When an Entire Transit Network Disappears
Be it a world map or a tiny local map, I've always been a map guy. I love finding places I've been before, or plotting routes to places I've always wanted to visit or places I've never even heard of. In my short trip to Algonquin last summer with friends, I remember selfishly holding on to the map for the entire three day journey. I just love maps.
And so as I've noticed the faded TTC maps in bus shelters scattered throughout my part of the city (along Roncesvalles and Dundas West), I get a wee bit sad. As much as the promises of of technological improvements like GPS-based vehicle tracking and an online route planner sound great and are much needed, I just hope they aren't at the expense of something as simple as a printed route map that remains legible.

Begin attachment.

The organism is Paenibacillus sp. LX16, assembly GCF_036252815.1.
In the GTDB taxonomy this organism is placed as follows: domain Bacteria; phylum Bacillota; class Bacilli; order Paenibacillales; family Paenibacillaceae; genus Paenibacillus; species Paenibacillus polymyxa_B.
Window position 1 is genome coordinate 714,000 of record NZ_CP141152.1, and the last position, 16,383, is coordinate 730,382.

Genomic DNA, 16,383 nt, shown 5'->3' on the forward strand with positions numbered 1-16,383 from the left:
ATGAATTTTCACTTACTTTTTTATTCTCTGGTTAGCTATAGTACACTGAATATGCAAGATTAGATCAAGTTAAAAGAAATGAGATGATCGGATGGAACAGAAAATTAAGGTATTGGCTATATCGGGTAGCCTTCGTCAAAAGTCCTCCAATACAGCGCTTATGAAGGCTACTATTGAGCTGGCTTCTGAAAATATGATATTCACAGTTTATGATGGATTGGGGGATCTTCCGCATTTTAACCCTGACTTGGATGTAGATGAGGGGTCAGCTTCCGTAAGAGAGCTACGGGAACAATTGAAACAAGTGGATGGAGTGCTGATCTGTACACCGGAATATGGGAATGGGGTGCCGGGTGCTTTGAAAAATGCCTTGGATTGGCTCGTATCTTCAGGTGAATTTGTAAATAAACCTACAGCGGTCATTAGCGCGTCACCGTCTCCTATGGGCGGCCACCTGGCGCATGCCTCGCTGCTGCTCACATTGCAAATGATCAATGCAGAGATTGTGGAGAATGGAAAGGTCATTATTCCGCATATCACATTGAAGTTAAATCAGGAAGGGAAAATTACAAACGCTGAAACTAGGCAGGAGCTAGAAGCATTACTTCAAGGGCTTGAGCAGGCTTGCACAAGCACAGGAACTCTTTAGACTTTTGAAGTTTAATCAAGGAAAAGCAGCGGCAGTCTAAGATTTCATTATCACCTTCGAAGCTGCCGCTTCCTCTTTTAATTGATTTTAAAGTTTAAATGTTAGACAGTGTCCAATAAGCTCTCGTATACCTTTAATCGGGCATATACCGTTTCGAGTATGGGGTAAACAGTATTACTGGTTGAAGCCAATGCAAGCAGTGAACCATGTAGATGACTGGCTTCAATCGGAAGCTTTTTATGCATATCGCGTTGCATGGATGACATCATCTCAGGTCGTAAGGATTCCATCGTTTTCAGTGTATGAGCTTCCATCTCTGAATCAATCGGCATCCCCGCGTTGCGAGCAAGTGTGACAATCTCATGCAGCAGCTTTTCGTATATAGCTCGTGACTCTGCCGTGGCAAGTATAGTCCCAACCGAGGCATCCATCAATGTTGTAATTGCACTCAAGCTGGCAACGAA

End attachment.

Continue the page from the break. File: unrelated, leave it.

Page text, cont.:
The sun in a powerful thing, and eats away at color pigment printed on paper (in this case the red and yellows, which mark all surface routes and the subway). Presumably the degradation to these route maps happens faster than the busy transit union's maintenance schedule and budget allow for replacement. Of course there may be other more important things for the TTC to worry about and I kind of felt silly mentioning it to them in the customer feedback part of their fancy newish and improved web page.
I guess I just think that if you are providing a map at all, it might as well have all the original information and not remain neglected. If only so I can have something to look at while waiting for the next streetcar.
Photos by Joseph Michael.
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